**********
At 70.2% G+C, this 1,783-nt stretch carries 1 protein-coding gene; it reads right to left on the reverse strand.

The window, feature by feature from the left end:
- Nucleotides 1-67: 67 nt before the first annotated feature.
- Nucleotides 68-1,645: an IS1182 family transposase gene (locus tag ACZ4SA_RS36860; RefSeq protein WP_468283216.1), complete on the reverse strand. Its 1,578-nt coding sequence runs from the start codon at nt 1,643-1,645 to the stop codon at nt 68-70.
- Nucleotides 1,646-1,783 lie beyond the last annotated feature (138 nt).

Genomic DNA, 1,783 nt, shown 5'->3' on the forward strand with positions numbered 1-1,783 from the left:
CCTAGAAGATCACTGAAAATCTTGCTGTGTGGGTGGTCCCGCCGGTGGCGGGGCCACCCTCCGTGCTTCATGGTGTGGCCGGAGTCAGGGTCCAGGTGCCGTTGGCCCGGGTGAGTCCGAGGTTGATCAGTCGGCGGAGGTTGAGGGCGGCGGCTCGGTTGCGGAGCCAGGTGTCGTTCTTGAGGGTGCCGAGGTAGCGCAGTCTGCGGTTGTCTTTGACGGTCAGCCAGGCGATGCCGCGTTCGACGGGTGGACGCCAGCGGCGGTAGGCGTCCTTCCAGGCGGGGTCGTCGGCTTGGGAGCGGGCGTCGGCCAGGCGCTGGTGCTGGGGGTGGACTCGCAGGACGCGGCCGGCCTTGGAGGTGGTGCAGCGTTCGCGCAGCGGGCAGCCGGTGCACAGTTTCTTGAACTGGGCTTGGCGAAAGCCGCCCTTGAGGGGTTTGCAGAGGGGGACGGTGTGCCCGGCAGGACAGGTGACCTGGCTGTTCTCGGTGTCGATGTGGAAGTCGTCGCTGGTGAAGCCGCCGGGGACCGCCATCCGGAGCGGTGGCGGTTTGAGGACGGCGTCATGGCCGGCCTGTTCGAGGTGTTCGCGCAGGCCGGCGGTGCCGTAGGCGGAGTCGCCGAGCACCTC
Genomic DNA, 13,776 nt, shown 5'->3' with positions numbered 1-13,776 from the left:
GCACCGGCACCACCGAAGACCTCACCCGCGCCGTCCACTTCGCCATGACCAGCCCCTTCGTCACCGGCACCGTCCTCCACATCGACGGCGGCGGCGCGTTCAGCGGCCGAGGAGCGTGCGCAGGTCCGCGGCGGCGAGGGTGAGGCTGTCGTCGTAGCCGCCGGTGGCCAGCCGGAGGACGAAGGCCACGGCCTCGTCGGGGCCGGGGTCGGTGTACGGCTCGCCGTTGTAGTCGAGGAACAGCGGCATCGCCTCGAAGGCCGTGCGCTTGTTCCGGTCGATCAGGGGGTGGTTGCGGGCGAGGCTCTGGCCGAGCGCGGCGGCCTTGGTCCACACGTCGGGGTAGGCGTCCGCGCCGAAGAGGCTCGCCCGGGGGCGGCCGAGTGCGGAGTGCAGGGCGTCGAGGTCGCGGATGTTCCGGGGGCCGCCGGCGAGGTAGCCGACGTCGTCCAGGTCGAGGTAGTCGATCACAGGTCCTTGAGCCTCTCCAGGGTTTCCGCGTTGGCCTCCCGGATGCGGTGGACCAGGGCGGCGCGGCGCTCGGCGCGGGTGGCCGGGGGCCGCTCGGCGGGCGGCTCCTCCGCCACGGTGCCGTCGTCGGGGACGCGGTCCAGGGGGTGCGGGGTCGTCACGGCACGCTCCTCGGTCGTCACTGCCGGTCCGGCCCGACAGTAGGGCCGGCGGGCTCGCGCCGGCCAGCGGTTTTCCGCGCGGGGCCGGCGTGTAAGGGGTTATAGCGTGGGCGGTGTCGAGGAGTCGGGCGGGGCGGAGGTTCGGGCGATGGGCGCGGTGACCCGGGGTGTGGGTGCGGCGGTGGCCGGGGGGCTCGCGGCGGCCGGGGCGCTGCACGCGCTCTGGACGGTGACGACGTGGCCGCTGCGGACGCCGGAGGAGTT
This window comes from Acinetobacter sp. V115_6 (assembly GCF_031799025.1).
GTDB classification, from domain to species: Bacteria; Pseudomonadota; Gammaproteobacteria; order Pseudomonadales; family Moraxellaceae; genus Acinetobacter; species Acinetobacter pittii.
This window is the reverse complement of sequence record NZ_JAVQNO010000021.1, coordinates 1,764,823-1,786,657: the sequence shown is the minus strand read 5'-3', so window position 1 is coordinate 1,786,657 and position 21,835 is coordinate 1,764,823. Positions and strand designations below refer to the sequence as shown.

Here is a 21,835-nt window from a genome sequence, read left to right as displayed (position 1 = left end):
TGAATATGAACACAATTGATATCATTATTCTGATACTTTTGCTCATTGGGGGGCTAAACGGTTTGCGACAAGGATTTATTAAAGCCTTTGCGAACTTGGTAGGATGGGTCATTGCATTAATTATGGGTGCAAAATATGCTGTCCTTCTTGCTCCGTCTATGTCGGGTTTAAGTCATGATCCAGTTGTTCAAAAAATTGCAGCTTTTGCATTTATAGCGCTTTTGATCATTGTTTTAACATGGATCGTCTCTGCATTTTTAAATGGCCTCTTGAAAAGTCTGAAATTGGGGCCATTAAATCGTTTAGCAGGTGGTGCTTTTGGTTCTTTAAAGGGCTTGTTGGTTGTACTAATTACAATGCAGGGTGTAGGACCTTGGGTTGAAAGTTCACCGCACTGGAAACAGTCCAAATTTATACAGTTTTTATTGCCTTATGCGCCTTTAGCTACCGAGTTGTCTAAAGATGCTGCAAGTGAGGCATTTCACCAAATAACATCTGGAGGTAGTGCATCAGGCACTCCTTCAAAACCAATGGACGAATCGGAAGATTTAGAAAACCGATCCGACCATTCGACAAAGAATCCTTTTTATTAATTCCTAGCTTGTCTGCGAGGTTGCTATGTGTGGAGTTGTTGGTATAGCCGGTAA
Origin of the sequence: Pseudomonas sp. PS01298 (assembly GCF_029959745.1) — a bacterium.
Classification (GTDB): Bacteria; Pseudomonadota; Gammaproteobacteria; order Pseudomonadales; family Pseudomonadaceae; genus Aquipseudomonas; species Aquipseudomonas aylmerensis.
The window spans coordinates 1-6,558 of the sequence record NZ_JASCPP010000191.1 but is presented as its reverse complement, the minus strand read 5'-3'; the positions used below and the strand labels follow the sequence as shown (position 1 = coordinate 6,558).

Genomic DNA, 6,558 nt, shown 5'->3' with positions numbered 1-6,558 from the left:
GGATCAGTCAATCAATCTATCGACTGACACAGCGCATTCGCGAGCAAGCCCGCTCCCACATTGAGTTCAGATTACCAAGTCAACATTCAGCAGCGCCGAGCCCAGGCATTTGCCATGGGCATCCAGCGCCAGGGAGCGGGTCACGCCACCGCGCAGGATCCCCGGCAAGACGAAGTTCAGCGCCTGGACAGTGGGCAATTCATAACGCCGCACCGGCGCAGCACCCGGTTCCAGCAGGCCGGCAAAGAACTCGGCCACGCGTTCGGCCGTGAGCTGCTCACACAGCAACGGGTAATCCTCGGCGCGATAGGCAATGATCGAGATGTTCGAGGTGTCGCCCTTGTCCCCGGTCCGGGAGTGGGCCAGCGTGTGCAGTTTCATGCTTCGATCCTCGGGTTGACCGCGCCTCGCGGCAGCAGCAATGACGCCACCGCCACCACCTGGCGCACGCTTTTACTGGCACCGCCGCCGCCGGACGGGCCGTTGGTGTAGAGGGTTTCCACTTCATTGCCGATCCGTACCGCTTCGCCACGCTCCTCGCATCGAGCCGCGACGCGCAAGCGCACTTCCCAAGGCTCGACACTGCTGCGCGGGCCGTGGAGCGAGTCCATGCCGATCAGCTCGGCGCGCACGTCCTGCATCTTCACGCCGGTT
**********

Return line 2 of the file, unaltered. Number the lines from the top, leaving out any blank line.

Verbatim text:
The window, feature by feature from the left end: